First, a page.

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Old 02-27-2013, 09:46 AM   #1
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Steering angle - Itasca Suncruser

While watching a video on driving an RV the presenter said that were you begin you turn should be based on your steering angle. This is described as the degree between your wheels facing straight forward to their max angle (either left or right). Where can I find the steering angle on a 2006 Itasca Suncruiser 37B?

I have looked at the available documentation but cannot find that info.

Thanks
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Old 02-27-2013, 10:26 AM   #2
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I'm not sure you need that specific information. If you pretend it is 50 degrees and use your seat as a reference, you should be fine. Granted, you may be wandering into the oncoming traffic a bit, but you just have to be careful. IMHO, your coach has a 50 degree cut, but I am by no means certain.

Travel safe.
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Old 02-27-2013, 07:21 PM   #3
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Originally Posted by osgoor View Post
................ Where can I find the steering angle on a 2006 Itasca Suncruiser 37B?

I have looked at the available documentation but cannot find that info.

Thanks
The steering angle is determined by the chassis builder, so you need to research the SA for the particular chassis, not the coach model. Ed
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Old 02-28-2013, 08:23 AM   #4
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Did the video come with a protractor?

My pre-driving-age daughter watched me driving from the passenger seat and declared "I see how you do that." What she observed was me looking in the right-hand rear view mirror to see where my rear axle was as I made a tight turn.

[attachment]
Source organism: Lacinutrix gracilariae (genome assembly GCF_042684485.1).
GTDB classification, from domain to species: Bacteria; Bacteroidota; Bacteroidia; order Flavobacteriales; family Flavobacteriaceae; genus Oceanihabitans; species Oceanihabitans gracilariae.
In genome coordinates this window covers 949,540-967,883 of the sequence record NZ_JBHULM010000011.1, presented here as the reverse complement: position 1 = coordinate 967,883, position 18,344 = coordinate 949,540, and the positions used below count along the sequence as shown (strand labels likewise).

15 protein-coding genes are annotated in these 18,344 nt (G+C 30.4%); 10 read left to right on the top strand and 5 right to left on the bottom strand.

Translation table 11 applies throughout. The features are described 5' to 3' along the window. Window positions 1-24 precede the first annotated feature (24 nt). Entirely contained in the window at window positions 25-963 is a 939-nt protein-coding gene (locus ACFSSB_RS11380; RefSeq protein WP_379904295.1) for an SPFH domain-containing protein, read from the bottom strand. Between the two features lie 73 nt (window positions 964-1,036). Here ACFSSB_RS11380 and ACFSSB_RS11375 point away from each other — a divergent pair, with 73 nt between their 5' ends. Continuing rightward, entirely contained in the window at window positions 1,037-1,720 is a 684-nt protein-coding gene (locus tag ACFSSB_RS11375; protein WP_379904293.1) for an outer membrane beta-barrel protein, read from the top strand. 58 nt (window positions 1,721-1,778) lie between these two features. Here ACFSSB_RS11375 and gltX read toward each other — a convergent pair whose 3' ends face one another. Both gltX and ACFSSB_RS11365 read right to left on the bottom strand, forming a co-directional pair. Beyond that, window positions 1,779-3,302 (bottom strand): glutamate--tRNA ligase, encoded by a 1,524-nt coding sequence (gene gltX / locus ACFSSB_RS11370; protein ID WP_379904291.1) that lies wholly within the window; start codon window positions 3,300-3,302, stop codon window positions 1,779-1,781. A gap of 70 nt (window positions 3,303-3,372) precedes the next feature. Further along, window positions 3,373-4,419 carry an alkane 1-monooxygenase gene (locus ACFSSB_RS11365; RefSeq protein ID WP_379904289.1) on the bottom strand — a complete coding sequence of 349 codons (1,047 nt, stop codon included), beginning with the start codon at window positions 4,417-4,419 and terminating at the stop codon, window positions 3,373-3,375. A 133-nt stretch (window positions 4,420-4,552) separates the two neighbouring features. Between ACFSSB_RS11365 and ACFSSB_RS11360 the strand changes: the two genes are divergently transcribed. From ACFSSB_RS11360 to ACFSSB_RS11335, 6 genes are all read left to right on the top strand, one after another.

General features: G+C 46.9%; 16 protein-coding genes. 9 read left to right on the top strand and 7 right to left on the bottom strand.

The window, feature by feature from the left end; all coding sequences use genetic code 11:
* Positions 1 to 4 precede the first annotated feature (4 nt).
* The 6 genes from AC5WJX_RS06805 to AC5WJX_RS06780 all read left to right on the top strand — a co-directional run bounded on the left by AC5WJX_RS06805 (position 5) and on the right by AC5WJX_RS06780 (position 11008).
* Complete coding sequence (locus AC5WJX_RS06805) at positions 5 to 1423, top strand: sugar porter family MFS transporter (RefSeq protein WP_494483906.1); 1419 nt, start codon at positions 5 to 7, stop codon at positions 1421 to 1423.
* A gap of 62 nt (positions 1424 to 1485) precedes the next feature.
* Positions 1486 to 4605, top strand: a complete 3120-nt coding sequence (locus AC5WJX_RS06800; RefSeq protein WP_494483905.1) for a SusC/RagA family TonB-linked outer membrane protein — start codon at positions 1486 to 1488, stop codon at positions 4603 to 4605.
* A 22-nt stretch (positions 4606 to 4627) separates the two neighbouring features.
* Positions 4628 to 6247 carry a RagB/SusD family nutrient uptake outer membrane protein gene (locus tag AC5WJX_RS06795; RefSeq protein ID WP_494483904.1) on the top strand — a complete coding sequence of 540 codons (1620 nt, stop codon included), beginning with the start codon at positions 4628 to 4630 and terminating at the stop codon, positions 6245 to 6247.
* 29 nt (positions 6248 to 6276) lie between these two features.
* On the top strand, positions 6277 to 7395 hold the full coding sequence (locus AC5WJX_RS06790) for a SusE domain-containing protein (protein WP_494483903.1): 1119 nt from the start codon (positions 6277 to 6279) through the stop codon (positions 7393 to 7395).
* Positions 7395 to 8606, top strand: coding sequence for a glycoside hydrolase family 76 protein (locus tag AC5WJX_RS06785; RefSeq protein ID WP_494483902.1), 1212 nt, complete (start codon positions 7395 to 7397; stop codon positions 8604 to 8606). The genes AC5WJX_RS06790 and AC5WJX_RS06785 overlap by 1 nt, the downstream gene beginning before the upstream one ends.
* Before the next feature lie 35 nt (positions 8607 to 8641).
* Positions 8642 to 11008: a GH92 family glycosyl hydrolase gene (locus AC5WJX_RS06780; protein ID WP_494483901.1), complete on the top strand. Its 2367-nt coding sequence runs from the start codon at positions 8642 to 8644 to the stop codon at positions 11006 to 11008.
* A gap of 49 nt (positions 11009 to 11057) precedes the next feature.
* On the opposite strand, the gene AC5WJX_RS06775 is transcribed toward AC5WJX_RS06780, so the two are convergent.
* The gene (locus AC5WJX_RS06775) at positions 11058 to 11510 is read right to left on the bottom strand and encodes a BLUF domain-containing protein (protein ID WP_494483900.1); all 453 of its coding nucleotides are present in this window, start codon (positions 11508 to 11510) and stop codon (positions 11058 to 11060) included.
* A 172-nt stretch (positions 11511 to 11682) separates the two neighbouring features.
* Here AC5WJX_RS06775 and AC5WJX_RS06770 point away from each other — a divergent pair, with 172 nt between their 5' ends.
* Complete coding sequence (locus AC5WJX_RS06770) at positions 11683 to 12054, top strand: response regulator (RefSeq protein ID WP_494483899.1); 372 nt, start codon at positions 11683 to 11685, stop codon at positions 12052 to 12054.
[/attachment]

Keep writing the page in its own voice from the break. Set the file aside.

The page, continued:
I think it doesn't really matter so much what the maximum angle is as it does to know your pivot point. When your rear axle looks to be almost up to the apex of whatever you're trying to clear, like a curb corner, crank the wheel over all the way. Learning to think about your pivot point and watching it in action will probably teach you more about how to make turns than knowing statistics about your chassis.
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Old 02-28-2013, 08:27 AM   #5
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Thanks all.... I guess it's like most things. Once you've done it a few times it is no big deal.
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Old 02-28-2013, 09:05 AM   #6
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If it is the Workhorse W series chassis it should be 50 degrees as I recall. In 2004 it was 47 degrees but changed to 50 in either 2005 or 2006.

It is a good number to use to compare/judge the turning radius of different chassis. It won't tell you what the turning radius is but the higher the degrees the better the turning radius should be.
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Old 02-28-2013, 12:39 PM   #7
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Did the video come with a protractor?

My pre-driving-age daughter watched me driving from the passenger seat and declared "I see how you do that." What she observed was me looking in the right-hand rear view mirror to see where my rear axle was as I made a tight turn.

I think it doesn't really matter so much what the maximum angle is as it does to know your pivot point. When your rear axle looks to be almost up to the apex of whatever you're trying to clear, like a curb corner, crank the wheel over all the way. Learning to think about your pivot point and watching it in action will probably teach you more about how to make turns than knowing statistics about your chassis.
That is an extremely good summary, John!

Both DW and I were transit operators and trainers at one time in our working lives. Having to maneuver 40' and 60' buses in heavy downtown traffic in a big city where clearances are a matter of inches at times , it really boils down to exactly what you're saying. We always stressed "pivot point" when training new drivers. It's important to picture in your mind exactly what the bus is doing when making a turn. When students had trouble making turns, we'd always tell them to imagine you are in a helicopter looking down on the bus making a turn and watch exactly where the coach is pivoting and it will be, as you said, the rear axle.